Violence against Women: Critical Feminist Theory, Social Action And Social Work in the Philippines a Study of a Global Immersion Program
Recognizing the importance of expanding teaching and field education practice to a more globalized context, our research focuses on global education of social workers. Established in 2006, this course draws from feminist and complex systems theories to examine violence against women, transnational feminist theory and social action from a global perspective. The course is based on a partnership between the University of Southern California School of Social Work (USC SOWK) and the University of Philippines, Diliman-College of Social Work and Community Development (UP CSWCD). The three-week program includes daily instruction that combines lectures with professors and guest speakers and agency visits from the community, discussion panels on labor issues, land ownership, poverty, prostitution, legislative process, healthcare and other relevant topics.
||Globalization, Transnational Feminist Theories, Violence against Women, Social Work, Social Action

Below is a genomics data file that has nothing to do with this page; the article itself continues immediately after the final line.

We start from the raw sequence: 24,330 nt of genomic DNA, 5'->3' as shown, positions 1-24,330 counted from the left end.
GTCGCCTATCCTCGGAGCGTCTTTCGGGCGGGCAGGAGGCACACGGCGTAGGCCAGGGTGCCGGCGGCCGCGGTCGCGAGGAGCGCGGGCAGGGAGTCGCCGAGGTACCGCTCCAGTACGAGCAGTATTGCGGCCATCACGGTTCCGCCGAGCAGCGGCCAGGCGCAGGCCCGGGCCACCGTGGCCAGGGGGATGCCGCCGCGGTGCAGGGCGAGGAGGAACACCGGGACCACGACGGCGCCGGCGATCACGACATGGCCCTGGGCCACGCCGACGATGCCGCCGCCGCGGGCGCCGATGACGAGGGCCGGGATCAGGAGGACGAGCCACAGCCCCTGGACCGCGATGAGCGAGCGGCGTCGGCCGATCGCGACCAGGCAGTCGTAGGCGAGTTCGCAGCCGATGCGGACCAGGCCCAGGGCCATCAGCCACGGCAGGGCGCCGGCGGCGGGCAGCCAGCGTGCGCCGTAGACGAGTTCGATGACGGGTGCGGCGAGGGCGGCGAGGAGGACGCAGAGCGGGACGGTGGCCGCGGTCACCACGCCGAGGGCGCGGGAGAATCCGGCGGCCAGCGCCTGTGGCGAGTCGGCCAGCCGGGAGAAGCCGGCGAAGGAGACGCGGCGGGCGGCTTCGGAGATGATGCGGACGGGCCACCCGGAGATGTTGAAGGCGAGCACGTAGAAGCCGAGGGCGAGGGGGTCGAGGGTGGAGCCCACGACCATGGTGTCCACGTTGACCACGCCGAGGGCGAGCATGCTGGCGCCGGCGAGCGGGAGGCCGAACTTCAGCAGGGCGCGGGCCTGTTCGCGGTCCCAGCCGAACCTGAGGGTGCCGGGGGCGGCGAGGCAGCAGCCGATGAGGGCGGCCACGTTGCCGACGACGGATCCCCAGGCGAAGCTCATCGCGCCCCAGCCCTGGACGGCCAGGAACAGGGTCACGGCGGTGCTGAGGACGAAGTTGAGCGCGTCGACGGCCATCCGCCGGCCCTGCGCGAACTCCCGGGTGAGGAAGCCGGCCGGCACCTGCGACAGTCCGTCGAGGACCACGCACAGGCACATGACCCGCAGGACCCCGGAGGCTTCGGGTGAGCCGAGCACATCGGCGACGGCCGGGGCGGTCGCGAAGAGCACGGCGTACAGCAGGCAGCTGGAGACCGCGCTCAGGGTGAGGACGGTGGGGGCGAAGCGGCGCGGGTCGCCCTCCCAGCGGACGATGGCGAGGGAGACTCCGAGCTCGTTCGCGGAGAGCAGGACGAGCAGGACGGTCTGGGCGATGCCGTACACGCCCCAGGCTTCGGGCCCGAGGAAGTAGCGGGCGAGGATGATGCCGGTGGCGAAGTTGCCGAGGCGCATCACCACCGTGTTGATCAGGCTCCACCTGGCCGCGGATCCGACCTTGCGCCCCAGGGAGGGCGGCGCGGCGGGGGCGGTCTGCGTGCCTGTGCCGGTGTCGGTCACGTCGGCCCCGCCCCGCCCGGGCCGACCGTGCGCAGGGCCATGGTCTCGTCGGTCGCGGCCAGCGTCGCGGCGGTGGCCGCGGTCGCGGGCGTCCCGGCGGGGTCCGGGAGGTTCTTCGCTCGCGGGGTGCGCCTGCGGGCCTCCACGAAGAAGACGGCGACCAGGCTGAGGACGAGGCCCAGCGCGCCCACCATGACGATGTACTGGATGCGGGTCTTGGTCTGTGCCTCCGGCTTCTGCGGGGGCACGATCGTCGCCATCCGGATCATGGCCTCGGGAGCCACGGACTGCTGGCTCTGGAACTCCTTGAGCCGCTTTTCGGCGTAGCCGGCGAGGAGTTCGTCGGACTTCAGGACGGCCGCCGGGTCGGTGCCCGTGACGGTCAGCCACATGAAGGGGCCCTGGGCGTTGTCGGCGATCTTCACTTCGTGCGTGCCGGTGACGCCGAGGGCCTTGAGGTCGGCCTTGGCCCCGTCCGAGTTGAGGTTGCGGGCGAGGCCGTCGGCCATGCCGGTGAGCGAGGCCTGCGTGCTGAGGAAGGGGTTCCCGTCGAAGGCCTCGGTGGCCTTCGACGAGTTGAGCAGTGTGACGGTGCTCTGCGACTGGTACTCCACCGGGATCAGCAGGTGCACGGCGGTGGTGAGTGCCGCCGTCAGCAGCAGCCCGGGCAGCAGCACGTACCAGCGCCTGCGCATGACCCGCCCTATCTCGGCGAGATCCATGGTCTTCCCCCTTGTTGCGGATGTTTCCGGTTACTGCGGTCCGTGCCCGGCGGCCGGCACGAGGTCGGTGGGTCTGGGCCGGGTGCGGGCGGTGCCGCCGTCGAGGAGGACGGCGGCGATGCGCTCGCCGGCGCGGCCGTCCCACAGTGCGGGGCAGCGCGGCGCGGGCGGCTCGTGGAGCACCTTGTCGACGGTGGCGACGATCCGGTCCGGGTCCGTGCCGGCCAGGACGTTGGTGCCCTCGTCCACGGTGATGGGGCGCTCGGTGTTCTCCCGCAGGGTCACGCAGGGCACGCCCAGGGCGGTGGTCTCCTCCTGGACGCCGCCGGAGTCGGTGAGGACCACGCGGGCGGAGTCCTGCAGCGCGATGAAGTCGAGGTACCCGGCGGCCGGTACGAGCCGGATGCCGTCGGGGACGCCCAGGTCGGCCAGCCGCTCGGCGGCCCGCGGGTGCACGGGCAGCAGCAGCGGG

Global Studies Journal, Volume 4, Issue 2, pp.233-250.
Article: Print (Spiral Bound).
Article: Electronic (PDF File; 838.288KB).
Clinical Associate Professor, School of Social Work, University of Southern California, Los Angeles, USA
Dr. Annalisa Enrile is a Clinical Associate Professor at the USC School of Social Work. Her areas of research focus around the Pilipino American community, particularly in the areas of adolescents and families; immigration; community based practice models; transnational feminism; and social movements. Dr. Enrile’s training is in ethnographic methodology and community participatory methods which encourage the people’s voices and stories. As a former Fullbright Fellow, Dr. Enrile continues to do work globally in the Philippines and the Philippine diaspora. This work has fueled her interest in human rights, human trafficking, and violence against women.
Part-Time Faculty/Lecturer, School of Social Work, University of Southern California, Los Angeles, USA
Jennifer Nazareno is currently a doctoral student at the University of California, San Francisco (UCSF) for her PhD in Medical Sociology. She is a part-time lecturer at the USC School of Social Work where she incorporates critical theories around race, class, gender and sexuality to further contextualize the subject matter and discuss the role of the social worker. Her research interests include: critical feminist theories, globalization, neoliberalism, women’s labor migration and care work. Jennifer has a master’s degree in Social Welfare from the University of California, Los Angeles (UCLA) and have practiced social work both nationally (USA) and internationally (UK, Guatemala, and the Philippines).
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